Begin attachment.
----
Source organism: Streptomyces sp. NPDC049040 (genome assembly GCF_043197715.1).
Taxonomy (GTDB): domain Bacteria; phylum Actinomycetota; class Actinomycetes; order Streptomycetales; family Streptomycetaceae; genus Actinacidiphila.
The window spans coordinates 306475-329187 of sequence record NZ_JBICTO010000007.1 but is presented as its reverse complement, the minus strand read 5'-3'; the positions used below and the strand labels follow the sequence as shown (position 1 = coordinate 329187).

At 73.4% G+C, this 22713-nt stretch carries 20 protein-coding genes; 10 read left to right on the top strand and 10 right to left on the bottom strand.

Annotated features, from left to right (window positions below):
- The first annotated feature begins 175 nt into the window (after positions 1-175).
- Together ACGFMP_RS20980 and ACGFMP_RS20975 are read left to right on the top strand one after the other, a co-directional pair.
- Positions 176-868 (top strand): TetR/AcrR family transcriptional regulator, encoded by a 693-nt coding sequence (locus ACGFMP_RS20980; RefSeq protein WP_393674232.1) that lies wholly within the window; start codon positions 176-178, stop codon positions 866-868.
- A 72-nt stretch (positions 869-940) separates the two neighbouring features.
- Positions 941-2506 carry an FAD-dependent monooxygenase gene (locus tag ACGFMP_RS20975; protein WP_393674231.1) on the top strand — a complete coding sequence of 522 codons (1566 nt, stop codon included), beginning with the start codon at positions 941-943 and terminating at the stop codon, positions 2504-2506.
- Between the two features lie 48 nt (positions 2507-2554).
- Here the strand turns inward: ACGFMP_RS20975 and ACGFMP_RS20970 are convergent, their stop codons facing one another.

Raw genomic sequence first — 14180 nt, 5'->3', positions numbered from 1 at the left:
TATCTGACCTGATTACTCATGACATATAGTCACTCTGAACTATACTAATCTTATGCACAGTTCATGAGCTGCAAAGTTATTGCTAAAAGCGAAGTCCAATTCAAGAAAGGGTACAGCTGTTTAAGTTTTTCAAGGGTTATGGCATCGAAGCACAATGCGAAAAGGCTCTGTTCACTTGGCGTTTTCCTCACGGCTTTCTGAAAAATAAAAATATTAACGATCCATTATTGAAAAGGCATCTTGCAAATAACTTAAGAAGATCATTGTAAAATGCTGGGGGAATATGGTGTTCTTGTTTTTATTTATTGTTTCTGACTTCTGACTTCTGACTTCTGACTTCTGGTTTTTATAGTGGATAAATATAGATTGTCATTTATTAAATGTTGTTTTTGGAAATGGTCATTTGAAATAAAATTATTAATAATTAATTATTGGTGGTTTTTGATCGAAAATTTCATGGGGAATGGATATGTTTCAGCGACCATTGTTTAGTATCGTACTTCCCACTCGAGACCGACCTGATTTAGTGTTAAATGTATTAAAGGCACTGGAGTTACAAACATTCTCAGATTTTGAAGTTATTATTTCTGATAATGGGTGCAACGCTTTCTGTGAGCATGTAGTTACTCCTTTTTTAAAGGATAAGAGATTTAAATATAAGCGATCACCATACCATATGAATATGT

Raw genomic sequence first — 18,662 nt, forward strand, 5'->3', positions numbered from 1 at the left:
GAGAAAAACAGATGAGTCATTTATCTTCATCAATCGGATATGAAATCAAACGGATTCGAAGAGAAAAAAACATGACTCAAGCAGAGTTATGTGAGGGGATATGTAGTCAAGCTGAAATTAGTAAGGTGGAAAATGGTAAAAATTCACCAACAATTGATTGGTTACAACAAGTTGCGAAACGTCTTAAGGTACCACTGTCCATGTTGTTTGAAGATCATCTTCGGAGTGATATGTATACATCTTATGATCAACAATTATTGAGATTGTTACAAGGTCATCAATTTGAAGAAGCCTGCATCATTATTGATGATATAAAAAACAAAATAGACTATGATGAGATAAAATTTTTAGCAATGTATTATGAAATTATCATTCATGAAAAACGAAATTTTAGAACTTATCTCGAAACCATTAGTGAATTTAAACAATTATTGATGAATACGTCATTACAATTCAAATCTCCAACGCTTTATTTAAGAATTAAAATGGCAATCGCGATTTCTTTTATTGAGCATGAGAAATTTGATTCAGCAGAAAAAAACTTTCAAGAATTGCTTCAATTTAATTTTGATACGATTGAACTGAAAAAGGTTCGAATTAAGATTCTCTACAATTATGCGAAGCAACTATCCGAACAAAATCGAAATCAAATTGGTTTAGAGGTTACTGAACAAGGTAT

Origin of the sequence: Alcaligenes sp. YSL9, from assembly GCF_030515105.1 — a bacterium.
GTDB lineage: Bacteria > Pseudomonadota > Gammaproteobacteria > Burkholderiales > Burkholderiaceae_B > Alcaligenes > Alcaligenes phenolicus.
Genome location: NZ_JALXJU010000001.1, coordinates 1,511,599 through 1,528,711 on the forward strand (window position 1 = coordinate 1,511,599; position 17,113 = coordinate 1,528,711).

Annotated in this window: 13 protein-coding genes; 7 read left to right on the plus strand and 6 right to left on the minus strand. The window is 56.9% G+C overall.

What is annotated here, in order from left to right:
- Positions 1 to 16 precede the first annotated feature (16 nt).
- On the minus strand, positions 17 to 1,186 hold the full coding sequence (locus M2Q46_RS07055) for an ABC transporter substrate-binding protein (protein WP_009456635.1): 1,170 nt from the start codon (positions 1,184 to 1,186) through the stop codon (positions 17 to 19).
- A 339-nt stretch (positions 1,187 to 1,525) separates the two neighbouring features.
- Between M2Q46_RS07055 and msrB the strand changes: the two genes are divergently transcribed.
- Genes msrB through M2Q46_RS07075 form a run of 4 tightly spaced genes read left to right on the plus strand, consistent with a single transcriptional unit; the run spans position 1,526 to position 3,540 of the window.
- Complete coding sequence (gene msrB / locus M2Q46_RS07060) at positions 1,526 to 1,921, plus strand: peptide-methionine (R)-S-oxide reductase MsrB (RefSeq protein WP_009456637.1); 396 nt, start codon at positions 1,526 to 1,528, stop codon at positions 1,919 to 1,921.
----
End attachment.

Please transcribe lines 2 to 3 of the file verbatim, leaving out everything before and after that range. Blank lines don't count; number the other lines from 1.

Taxonomy (GTDB): domain Bacteria; phylum Actinomycetota; class Actinomycetes; order Streptomycetales; family Streptomycetaceae; genus Actinacidiphila.
The window spans coordinates 306475-329187 of sequence record NZ_JBICTO010000007.1 but is presented as its reverse complement, the minus strand read 5'-3'; the positions used below and the strand labels follow the sequence as shown (position 1 = coordinate 329187).